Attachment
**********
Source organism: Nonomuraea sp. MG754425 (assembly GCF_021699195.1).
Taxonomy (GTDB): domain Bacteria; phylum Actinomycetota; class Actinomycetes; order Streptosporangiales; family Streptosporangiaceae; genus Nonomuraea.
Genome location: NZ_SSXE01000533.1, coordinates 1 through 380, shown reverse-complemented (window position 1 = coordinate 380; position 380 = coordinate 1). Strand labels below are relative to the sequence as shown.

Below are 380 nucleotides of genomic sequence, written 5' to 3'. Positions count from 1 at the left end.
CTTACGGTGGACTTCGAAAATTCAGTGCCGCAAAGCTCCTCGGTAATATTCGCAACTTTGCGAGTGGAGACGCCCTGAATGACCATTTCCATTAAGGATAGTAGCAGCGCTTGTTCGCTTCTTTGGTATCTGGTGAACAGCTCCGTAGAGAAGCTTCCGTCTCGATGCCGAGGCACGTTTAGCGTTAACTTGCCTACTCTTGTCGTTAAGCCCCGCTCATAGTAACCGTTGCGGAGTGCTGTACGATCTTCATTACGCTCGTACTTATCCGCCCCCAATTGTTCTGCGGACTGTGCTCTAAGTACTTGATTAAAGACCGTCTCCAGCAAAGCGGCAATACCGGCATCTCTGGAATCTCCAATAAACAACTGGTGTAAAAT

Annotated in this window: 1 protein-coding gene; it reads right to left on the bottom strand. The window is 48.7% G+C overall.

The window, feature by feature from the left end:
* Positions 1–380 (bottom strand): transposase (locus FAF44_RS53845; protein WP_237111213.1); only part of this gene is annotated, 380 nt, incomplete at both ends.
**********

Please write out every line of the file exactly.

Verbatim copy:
Source organism: Nonomuraea sp. MG754425 (assembly GCF_021699195.1).
Taxonomy (GTDB): domain Bacteria; phylum Actinomycetota; class Actinomycetes; order Streptosporangiales; family Streptosporangiaceae; genus Nonomuraea.
Genome location: NZ_SSXE01000533.1, coordinates 1 through 380, shown reverse-complemented (window position 1 = coordinate 380; position 380 = coordinate 1). Strand labels below are relative to the sequence as shown.

Below are 380 nucleotides of genomic sequence, written 5' to 3'. Positions count from 1 at the left end.
CTTACGGTGGACTTCGAAAATTCAGTGCCGCAAAGCTCCTCGGTAATATTCGCAACTTTGCGAGTGGAGACGCCCTGAATGACCATTTCCATTAAGGATAGTAGCAGCGCTTGTTCGCTTCTTTGGTATCTGGTGAACAGCTCCGTAGAGAAGCTTCCGTCTCGATGCCGAGGCACGTTTAGCGTTAACTTGCCTACTCTTGTCGTTAAGCCCCGCTCATAGTAACCGTTGCGGAGTGCTGTACGATCTTCATTACGCTCGTACTTATCCGCCCCCAATTGTTCTGCGGACTGTGCTCTAAGTACTTGATTAAAGACCGTCTCCAGCAAAGCGGCAATACCGGCATCTCTGGAATCTCCAATAAACAACTGGTGTAAAAT

Annotated in this window: 1 protein-coding gene; it reads right to left on the bottom strand. The window is 48.7% G+C overall.

The window, feature by feature from the left end:
* Positions 1–380 (bottom strand): transposase (locus FAF44_RS53845; protein WP_237111213.1); only part of this gene is annotated, 380 nt, incomplete at both ends.